Back to school comes with a lot of nerves and excitement for children and families. For parents who
After a divorce, working with your child’s other parent may be uncomfortable to say the least. But making the effort to cooperate with your co-parent and your child’s school set-up can make things easier for everyone. That’s especially true now, with emerging strains of COVID-19, and now Monkeypox concerns clouding parents’ vision of the 2022-2023 school year.
We know it can be hard to get on the same page with your ex. We also know that you want what’s best for your children—and that means being able to communicate effectively with each other in order to ensure they get the education they deserve.
Here’s what you should know about co-parenting this fall and a couple of tips to help you prepare for your child’s 2022-2023 school year.
Share Obligations for Back to School Shopping
As the school year approaches, it’s important to remember that back-to-school shopping is a shared responsibility. Shopping for materials and supplies can be costly, especially if you’re buying them for more than one child. While many parents are happy to help their children pick out new clothes and supplies, others may not be as excited about the process of buying “boring” mandatory necessities. Make a clear plan of who is buying what, and when, to ensure your child doesn’t miss out on those soccer boots or rucksack (plus you’ll avoid duplication of expenses).
Keep a Predictable Parenting Time Schedule
parenting time schedule can be an emotional law topic and should have been set during your divorce proceedings. If this is not the case, it’s important for parent-child relationships to have consistency in their schedule, and therefore you need to set one immediately. Creating a
For parents, it helps both people keep track of the child’s activities. For children, it helps give them a sense of routine, security, and certainty that is an important part of healthy child development.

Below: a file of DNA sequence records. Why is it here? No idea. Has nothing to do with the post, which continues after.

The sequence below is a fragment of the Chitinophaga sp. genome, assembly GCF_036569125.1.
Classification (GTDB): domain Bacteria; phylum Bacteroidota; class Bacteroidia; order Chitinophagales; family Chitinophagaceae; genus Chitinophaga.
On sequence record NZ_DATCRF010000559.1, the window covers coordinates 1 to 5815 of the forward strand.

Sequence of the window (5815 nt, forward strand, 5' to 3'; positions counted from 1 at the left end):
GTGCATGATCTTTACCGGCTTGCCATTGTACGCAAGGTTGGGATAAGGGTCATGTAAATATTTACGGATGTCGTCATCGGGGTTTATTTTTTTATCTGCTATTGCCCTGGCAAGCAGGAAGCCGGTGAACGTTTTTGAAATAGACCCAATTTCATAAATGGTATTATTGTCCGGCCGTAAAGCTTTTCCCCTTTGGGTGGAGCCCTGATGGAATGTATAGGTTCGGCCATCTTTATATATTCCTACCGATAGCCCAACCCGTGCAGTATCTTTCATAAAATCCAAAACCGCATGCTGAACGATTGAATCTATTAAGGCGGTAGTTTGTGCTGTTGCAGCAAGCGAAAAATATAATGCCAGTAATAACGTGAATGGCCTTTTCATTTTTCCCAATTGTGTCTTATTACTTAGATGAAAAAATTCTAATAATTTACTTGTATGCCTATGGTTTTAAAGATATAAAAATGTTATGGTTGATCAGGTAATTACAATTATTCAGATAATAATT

Inform Your Child’s School of Your Co-Parenting Arrangements
When your kids start a new school year, it’s important to make sure that the school knows who they should talk to in case of emergencies. And even more importantly, who they should release your children to after school.
At the start of each school year, provide the principal at your children’s school with a copy of your child custody and parenting time order. This is especially true if your custody/parenting time order has been modified over the past year, or if your kids have changed schools. This includes children who are graduating from elementary to middle or from middle to high school. This will put the school on notice about who they should talk to in case of emergencies, and who to release your children to after school to avoid conflict.
Coordinate Events with Your Co-Parent
It can be difficult to attend school functions when you’re divorced. Your co-parent may not want you to go, or they might want you to attend but won’t be there themselves. If this is the case, make sure your child knows who will be attending without making it seem like the non-attending parent didn’t want to go.
Sporting events, class plays and class graduations are all important to your child and their development. They will ultimately suffer if you end up clashing at these important milestones. For their sake, try to cooperate with one another to attend school events together as a show of unity and support. If that isn’t a possibility, make sure your child knows who will be attending so they’re not on the lookout for ultimate disappointment.